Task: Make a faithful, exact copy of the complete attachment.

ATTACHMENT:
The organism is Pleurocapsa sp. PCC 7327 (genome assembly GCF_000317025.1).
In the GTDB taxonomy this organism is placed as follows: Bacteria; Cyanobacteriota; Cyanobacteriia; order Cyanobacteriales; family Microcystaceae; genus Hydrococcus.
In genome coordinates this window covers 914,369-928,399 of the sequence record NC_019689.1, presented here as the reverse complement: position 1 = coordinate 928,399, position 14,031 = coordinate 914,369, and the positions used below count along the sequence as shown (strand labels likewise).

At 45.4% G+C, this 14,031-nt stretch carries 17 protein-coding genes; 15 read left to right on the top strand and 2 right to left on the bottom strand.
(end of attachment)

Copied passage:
The organism is Pleurocapsa sp. PCC 7327 (genome assembly GCF_000317025.1).
In the GTDB taxonomy this organism is placed as follows: Bacteria; Cyanobacteriota; Cyanobacteriia; order Cyanobacteriales; family Microcystaceae; genus Hydrococcus.
In genome coordinates this window covers 914,369-928,399 of the sequence record NC_019689.1, presented here as the reverse complement: position 1 = coordinate 928,399, position 14,031 = coordinate 914,369, and the positions used below count along the sequence as shown (strand labels likewise).

At 45.4% G+C, this 14,031-nt stretch carries 17 protein-coding genes; 15 read left to right on the top strand and 2 right to left on the bottom strand.